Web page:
What Product Managers can learn from Actors

Last year, I did a podcast related to my article in Mind the Product, Oh the Drama! What Product Managers Can Learn From Actors

Hosted by Chad MaAllister, I didn’t disseminate it because I only recall mentioning rabbit poop.

The words were uttered in a little improv scene that Chad and I enacted on air. 

When I summoned the courage to hear it back, I realised I talked about so much more than rabbit excretions. 

I should rename the podcast ‘Beyond the poop: acting skills for leaders’ but we’ll stick with whatever Chad decided.

For those who like more of a visual presentation, we’ve got the words down below.  For all those who prefer the content in your ears, the podcast is right here. 

By the way, when you hear ‘Alison Kemp’, it is actually me but I changed my name 2 years later. 

Here’s a summary of the main points:

[7:20] What does it mean to think on your feet?

Life does not go in line with a script, so thinking on your feet is a basic life skill. It’s trusting that the words will come when you need to give an impromptu speech and that you’ll have the confidence to deliver the speech. In a professional setting, I discourage people from scripting a presentation and instead have them focus on how they’ll interact with the audience. It also involves working with silence during one-on-one interactions.

[11:27] How can you utilize these techniques in a meeting?

It’s all about finding someone’s point of view, what’s underneath the things they are saying. Everyone reacts to things but they rarely say why they react that way. In order to really work through a difficult conversation, you need to show curiosity and a willingness to understand where someone is coming from.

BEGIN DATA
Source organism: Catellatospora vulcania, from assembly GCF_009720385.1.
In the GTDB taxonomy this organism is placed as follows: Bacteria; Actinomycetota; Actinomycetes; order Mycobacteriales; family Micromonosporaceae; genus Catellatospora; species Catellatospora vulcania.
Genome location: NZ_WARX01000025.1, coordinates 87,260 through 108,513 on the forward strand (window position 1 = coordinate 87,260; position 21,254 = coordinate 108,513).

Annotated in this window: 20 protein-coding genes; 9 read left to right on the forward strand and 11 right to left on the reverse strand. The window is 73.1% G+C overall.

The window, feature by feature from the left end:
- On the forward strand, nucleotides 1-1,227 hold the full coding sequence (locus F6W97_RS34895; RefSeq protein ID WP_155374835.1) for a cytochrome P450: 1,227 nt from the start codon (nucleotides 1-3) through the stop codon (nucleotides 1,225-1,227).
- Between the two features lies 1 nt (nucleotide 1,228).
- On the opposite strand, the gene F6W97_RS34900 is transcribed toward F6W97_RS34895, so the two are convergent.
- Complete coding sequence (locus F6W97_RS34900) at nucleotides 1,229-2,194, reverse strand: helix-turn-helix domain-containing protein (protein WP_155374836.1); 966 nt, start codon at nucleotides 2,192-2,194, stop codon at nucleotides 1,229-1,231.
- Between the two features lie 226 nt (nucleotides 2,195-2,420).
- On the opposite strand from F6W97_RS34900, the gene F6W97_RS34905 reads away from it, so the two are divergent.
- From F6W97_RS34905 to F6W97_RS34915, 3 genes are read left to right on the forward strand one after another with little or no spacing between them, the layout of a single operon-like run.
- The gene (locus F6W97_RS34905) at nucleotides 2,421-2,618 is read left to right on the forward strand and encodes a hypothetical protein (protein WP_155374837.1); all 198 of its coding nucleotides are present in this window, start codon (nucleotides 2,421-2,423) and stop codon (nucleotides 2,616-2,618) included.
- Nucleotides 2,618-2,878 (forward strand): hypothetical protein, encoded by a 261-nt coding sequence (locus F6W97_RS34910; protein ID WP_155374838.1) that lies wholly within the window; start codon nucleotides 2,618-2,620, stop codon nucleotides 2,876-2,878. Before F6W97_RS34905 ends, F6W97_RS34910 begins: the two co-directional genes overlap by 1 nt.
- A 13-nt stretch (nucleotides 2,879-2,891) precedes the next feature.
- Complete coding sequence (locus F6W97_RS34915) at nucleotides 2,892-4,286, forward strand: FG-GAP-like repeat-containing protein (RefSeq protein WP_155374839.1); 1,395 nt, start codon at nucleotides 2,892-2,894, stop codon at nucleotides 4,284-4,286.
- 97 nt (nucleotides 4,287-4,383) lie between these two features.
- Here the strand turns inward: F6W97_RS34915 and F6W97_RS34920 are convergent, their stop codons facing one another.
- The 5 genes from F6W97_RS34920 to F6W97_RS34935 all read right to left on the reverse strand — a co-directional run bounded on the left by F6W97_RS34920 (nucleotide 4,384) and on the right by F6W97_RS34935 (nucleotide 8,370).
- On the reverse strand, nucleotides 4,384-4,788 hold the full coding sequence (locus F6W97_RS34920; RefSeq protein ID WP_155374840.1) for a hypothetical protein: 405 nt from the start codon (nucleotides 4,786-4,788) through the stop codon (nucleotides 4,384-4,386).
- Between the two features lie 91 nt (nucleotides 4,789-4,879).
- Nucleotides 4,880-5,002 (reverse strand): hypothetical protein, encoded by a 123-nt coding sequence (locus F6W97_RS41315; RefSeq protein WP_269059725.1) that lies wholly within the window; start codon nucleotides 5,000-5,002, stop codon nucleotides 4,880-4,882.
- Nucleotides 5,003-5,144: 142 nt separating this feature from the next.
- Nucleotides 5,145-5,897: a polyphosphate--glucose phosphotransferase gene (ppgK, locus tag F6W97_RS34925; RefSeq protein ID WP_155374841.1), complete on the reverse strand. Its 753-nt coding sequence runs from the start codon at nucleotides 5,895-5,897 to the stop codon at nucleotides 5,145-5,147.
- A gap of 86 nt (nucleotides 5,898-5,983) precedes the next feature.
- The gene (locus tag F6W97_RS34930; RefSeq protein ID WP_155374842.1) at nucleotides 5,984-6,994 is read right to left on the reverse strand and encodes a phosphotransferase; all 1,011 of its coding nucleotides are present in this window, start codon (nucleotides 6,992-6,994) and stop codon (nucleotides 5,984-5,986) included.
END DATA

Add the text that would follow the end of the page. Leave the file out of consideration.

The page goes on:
[16:05] What role does body language play in these interactions?

There are many reasons for closed body language and it’s not always about the situation you are in, so you have to look at it in context. When someone is closed, it could mean that they are listening and thinking about what’s being said; that’s what an introvert often does. Active listening can help you show a closed person that you are willing to come along with them and creates buy-in needed to commit to an idea or proposal. Maintaining eye contact and matching body language, whether directly or indirectly, can also help build trust.

[24:40] How do these techniques apply in email or other communication that’s not face to face?

Email is the opposite of giving a presentation. You need to tell people what you want them to do first, then go into the rationale for why you want them to do it. Try to match your email style with the other person’s. If they write short emails, you should try to make your emails to them shorter. If they want more details, give them more details. It’s not always good to match when it comes to the time you send emails. If you have someone who emails you in the middle of the night and you respond, you are enabling that behavior and sacrificing your boundaries with them.

[27:13] How can you develop curiosity?

We all have unconscious biases that we need to make conscious in order to challenge them. Put your biases aside and become curious. You can buy yourself time by asking questions that get at someone’s story. The stories we tell ourselves become the stories we tell other people and become our decisions. You need to understand what those stories are in order to truly understand someone.

Useful links:

Innovation Quote

“To begin, begin.”  -William Wordsworth

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